Front Page Titles (by Subject) PREFACE TO THE EIGHTH EDITION - Introduction to the Study of the Law of the Constitution (LF ed.)
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PREFACE TO THE EIGHTH EDITION - Albert Venn Dicey, Introduction to the Study of the Law of the Constitution (LF ed.) 
Introduction to the Study of the Law of the Constitution, ed. Roger E. Michener (Indianapolis: Liberty Fund 1982).
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PREFACE TO THE EIGHTH EDITION
The body of this work is the eighth edition, or rather a reprint of the seventh edition, of the Law of the Constitution first published in 1885. It is, however, accompanied by a new Introduction. This Introduction is written with two objects. The first object is to trace and comment upon the way in which the main principles of our constitution as expounded by me may have been affected either by changes of law or by changes of the working of the constitution which have occurred during the last thirty years (1884–1914). The second object of this Introduction is to state and analyse the main constitutional ideas which may fairly be called new, either because they have come into existence during the last thirty years, or because (what is much more frequently the case) they have in England during that period begun to exert a new and noticeable influence.
It has been my good fortune to receive in the composition of this Introduction, as in the writing of every book which I have published, untold aid from suggestions made to me by a large number both of English and of foreign friends. To all these helpers I return my most sincere thanks. It is at once a duty and a pleasure to mention my special obligation to two friends, who can both be numbered as high authorities among writers, who have investigated the constitution of England from different points of view. To the friendship of the late Sir William Anson I owe a debt the amount of which it is impossible to exaggerate. He was better acquainted, as his books show, with the details and the working of the whole constitution of England than any contemporary authority. Since I first endeavoured to lay down the few general principles which in my judgment lie at the basis of our constitution, I have, whilst engaged in that attempt, always enjoyed his sympathy and encouragement, and, especially in the later editions of my work, I have received from him corrections and suggestions given by one who had explored not only the principles but also all the minute rules of our constitutional law and practice. To my friend Professor A. Berriedale Keith I am under obligations of a somewhat different kind. He has become already, by the publication of his Responsible Government in the Dominions, an acknowledged authority on all matters connected with the relation between England and her Colonies. I have enjoyed the great advantage of his having read over the parts of my Introduction which refer to our Colonial Empire. His knowledge of and experience in Colonial affairs has certainly saved me from many errors into which I might otherwise have fallen.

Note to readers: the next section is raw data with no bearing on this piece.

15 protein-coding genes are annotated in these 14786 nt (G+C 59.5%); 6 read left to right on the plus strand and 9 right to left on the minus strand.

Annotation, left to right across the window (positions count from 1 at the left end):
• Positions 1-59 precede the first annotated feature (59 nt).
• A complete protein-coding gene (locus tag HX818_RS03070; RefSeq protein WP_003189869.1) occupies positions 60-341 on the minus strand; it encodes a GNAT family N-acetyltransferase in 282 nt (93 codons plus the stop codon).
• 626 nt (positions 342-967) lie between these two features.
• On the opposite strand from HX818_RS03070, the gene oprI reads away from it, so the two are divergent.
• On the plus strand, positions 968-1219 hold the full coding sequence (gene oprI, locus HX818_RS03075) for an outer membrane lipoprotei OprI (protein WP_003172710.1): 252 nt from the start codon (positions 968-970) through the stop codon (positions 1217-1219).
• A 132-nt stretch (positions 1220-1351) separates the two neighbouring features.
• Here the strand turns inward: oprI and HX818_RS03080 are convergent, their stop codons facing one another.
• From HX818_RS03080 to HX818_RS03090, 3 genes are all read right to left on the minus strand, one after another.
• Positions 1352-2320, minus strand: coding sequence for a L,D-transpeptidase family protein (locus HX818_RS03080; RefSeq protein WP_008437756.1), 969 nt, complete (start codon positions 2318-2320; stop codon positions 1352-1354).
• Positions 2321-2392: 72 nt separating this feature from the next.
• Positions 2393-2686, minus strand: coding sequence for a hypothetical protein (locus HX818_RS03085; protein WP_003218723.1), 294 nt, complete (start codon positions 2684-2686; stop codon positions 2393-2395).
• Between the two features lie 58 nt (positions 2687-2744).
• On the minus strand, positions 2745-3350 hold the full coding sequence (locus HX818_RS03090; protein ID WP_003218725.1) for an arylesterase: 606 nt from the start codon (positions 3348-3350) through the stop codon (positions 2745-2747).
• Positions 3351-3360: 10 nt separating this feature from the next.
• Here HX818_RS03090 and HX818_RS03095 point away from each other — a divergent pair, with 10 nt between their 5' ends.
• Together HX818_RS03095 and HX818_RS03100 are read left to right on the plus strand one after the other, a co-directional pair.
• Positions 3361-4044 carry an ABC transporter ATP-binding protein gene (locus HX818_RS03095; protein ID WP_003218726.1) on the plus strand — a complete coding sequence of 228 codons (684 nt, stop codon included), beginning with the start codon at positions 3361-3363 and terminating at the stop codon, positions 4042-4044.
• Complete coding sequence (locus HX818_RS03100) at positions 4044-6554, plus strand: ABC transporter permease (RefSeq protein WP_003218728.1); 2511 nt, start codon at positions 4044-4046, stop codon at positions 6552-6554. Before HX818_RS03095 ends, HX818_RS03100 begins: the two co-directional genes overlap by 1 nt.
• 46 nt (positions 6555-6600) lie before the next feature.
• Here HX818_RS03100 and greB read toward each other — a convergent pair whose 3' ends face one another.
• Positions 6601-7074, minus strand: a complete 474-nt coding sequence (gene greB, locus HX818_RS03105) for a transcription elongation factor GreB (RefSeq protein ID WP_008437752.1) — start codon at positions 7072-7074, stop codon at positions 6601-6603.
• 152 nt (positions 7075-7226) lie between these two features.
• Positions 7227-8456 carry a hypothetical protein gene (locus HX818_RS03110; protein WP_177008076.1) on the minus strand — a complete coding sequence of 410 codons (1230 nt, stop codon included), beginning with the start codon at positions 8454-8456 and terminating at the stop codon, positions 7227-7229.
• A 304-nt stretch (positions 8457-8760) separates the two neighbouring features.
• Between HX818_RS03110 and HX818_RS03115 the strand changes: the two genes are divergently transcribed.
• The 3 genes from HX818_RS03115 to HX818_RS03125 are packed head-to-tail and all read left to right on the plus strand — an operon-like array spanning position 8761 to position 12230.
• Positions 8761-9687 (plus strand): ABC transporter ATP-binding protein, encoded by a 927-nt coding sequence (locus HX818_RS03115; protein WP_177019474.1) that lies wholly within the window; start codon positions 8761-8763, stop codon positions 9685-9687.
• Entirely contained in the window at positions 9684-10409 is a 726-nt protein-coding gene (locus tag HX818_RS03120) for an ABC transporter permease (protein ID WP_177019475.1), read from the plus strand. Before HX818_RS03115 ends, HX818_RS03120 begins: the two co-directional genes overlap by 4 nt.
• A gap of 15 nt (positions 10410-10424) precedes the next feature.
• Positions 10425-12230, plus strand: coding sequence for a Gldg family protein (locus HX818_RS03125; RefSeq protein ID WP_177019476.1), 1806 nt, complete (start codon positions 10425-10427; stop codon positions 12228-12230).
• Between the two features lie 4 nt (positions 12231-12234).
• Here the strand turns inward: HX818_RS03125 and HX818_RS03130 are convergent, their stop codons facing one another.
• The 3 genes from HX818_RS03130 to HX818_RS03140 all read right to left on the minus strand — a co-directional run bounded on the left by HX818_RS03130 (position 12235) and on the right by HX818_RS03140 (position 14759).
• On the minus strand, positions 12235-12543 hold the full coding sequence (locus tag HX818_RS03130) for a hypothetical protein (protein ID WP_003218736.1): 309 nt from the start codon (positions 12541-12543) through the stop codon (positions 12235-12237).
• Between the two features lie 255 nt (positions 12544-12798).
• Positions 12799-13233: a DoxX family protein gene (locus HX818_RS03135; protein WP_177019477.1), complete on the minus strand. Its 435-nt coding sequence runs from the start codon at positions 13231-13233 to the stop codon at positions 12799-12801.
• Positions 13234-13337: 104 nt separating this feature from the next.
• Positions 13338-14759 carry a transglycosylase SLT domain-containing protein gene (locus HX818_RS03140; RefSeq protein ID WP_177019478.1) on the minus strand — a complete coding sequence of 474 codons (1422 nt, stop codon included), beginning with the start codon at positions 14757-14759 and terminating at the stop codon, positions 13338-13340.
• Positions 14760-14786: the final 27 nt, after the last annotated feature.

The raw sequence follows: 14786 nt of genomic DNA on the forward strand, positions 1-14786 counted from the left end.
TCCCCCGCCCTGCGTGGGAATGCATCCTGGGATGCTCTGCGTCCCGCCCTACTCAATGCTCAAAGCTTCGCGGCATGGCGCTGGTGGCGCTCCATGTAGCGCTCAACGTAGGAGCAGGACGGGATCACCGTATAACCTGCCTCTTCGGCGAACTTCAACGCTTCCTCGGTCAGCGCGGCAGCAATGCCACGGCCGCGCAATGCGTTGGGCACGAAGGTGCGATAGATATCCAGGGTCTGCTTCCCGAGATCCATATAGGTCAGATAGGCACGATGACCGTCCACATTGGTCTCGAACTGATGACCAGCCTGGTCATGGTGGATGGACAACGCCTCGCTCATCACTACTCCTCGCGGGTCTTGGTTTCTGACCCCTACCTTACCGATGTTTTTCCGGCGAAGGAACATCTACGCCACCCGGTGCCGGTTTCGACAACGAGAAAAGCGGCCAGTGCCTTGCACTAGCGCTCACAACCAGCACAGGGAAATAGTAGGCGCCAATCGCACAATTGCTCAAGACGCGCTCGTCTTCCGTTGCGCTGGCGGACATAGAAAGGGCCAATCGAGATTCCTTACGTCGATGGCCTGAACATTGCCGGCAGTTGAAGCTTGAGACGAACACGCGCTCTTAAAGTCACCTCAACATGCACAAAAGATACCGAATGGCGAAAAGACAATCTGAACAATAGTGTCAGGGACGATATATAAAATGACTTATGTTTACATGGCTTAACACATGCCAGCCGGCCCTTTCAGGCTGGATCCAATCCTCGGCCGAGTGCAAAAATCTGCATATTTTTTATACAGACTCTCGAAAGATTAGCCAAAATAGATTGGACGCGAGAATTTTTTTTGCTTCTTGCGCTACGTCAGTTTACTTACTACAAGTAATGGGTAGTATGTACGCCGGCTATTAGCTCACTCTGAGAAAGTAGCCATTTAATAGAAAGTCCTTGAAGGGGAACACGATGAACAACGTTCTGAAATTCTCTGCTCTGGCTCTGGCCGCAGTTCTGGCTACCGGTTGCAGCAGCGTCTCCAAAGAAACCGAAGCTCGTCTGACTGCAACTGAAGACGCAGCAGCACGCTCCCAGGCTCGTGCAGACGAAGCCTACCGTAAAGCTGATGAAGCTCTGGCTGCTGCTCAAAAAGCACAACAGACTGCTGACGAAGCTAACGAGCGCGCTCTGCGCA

It is fair to all the friends who have aided me that I should state explicitly that for any opinions expressed in this Introduction no one is responsible except myself. The care with which many persons have given me sound information was the more valued by me because I have known that with some of the inferences drawn by me from the facts on which I commented my informants probably did not agree.